Best Bet Passover Wines – Vol 2.0

I’ve been writing this blog for about 2 1/2 years now.  And the most popular post I’ve written was the Best Bet Kosher Israeli wines for Passover post in March of 2008.  since that post I’ve gained 2 years of wine wisdom and there are many new kosher wines on the market.  So with Passover a short 25 days away, I thought what better time to update this most popular of posts.

Though the Zionist in me is partial to Israeli wines, the reality is that there are some sub-par Israeli wines and some excellent wines being produced in other regions of the world.  So we’ll expand this version to include the best kosher wines from throughout the world.

Lets start in Argentina, where Baron Benjamin Rothschild is producing Malbec under the Flechas de Los Andes label.  There is a non-kosher version of this wine that is very popular and can be found in stores all over.  The kosher version ($25-30) was made in much smaller quantities and is a great wine for kosher consumers to check out and get a taste of what has made Argentinian Malbec the hottest wine in the US over the last 1-2 years.

Those following the plight of Australian wine of late know that Australia has taken a nose dive in terms of its popularity among US consumers.  Cheap generic wine with critter labels (think Kangaroo) have turned consumers off.  Combined with over production, droughts, and a bad exchange rate, and the Australian wine industry is in need of (and taking steps towards) a complete overhaul.   Sadly I have never tasted a kosher Australian wine that has truly excited me.  Altoona Hills produces some good value wines (under $10) while Teal Lake ($15) is a popular name and also makes wines at reasonable prices.

California has been producing great kosher wines for 20-30 years.  Hagafen and its “I can’t believe its mevushal” (flash pasteurized) wines are always winners, and while not cheap, they are not wildly expensive either – especially considering their Silverado Trail (Napa Valley) address.  The Hagafen Merlot ($30) was my epiphany wine many years ago and while I do not drink a lot of Hagafen these days I have heard great things about the new late harvest Sauvignon Blanc as well as their new Cab Franc (a varietal I used to shy away from, but that I have grown fond of in recent years).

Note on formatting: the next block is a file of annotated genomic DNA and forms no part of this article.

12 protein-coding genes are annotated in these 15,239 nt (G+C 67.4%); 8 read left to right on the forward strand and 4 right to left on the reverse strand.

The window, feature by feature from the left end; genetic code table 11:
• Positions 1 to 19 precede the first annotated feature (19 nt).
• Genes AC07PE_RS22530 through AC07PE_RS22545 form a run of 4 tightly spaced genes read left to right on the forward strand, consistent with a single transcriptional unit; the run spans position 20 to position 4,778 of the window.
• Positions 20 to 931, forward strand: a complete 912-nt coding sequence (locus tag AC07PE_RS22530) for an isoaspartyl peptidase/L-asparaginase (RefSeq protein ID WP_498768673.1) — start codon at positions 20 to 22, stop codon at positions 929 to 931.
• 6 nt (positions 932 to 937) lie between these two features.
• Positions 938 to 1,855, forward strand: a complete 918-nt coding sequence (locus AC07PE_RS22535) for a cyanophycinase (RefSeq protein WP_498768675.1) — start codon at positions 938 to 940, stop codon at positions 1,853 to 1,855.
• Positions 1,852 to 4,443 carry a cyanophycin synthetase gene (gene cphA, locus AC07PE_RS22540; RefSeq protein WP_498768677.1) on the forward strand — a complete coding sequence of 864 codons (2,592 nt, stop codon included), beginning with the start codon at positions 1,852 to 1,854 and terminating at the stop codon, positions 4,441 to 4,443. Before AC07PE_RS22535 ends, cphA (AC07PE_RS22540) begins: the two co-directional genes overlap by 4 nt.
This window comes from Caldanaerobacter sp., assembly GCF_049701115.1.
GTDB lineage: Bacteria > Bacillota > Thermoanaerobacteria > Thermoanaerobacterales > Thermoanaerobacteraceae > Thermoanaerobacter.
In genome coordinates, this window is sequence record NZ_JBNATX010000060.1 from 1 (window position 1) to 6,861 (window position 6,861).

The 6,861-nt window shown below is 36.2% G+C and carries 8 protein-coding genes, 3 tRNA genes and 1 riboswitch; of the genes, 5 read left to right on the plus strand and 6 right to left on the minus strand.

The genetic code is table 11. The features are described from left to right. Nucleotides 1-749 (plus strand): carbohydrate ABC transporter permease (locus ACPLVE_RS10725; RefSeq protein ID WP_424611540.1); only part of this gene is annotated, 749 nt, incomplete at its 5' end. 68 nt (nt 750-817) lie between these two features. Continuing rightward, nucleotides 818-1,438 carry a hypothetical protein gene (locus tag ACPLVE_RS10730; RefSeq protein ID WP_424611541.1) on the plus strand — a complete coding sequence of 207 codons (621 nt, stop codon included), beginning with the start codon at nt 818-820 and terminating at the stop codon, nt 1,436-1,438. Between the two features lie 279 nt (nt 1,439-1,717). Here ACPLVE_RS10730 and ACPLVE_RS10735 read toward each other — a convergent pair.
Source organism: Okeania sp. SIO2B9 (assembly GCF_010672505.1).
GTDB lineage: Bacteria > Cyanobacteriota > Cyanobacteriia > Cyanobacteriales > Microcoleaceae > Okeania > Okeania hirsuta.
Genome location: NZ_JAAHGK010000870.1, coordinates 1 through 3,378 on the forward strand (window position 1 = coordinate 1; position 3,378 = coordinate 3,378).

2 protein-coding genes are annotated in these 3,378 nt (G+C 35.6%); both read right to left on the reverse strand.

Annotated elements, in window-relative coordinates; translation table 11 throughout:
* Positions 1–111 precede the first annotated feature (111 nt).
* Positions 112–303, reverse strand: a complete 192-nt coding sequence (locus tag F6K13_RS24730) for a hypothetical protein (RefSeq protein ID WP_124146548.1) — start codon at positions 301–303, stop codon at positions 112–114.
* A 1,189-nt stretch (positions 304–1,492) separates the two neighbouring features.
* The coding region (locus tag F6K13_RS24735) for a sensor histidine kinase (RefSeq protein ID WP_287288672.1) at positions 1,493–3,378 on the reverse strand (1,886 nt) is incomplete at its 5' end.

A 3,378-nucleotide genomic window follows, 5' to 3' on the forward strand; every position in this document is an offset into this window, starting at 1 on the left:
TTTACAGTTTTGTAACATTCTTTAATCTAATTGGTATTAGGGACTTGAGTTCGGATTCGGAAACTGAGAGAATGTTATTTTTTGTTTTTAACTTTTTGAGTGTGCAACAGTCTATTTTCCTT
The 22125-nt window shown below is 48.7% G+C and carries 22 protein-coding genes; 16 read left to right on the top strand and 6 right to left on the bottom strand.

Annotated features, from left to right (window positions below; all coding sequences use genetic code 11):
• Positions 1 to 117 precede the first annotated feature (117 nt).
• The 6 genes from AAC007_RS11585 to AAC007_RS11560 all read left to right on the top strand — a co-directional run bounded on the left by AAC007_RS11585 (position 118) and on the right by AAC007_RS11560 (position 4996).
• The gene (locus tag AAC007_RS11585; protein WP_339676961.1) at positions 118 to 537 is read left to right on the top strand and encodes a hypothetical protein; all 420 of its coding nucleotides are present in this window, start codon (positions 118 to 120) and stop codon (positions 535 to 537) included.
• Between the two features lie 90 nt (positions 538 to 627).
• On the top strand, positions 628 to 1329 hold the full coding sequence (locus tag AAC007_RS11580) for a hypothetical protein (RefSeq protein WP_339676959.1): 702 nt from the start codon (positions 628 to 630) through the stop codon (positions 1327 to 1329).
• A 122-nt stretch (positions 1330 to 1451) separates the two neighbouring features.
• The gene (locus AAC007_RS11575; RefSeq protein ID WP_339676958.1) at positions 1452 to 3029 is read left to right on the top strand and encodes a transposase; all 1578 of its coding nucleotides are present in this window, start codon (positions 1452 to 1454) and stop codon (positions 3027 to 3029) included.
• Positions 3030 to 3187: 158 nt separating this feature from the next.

Covenant is making top of the line California Cabs, but at a recent tasting, it was their new Covenant Lavan Chardonnay ($40) that struck me.   I am not a paying member of the ABC club (“Anything But Chardonnay), but I have grown tired of oaky, buttery, flabby Chards.  This wine has its share of oak, but it is lively, fresh, fruity and quite delicious.

When speaking of kosher California wines, no conversation is complete without mentioning the Herzog name.  From their every day Baron Herzog to the Herzog Reserve & single vineyard wines, these guys are doing special stuff.  I question whether any bottle is worth $200 (ToKalon Generation VIII) but those seemingly “in the know” have amazing things to say.  My pay grade keeps me in the Baron Herzog & Herzog Reserve levels.  Favorites here include the Baron Herzog Central Coast Chardonnay ($14 – crisp & refreshing) and “Old Vine” Zinfandel ($15- silky & complex).  Be on the lookout for the newly released Baron Herzog Pinot Grigio ($14) which I have heard good things about.  As to the Herzog Reserve wines, a long time favorite is the Herzog Alexander Valley Cabernet ($35 – well integrated fruit, great structure, complex with a long finish).  While the Herzog Reserve Pinot Noir ($35) is not what I would expect (and dislike) from a CA Pinot – it is restrained (not an overripe fruit-bomb), earthy, elegant & what a Pinot should be.

I’d be remiss if I didn’t mention Weinstock Cellars.  The Cellar Select wines are crowd favorites and well priced for California wines.  But the relatively new “W” wines are well made, easy drinking and very aggressively priced (under $10).  The is a red & a pink (rose), but my favorite is the White by “W”, a refreshing and easy drinking white blend.

Given the recent earthquake it wouldn’t be a bad idea for everyone to throw some of their wine budget dollars towards Chilean wines.  And with the Alfasi Reserves, all priced at about $10, it makes for a fruity wine perfect for filling one of your 4 Passover Seder cups.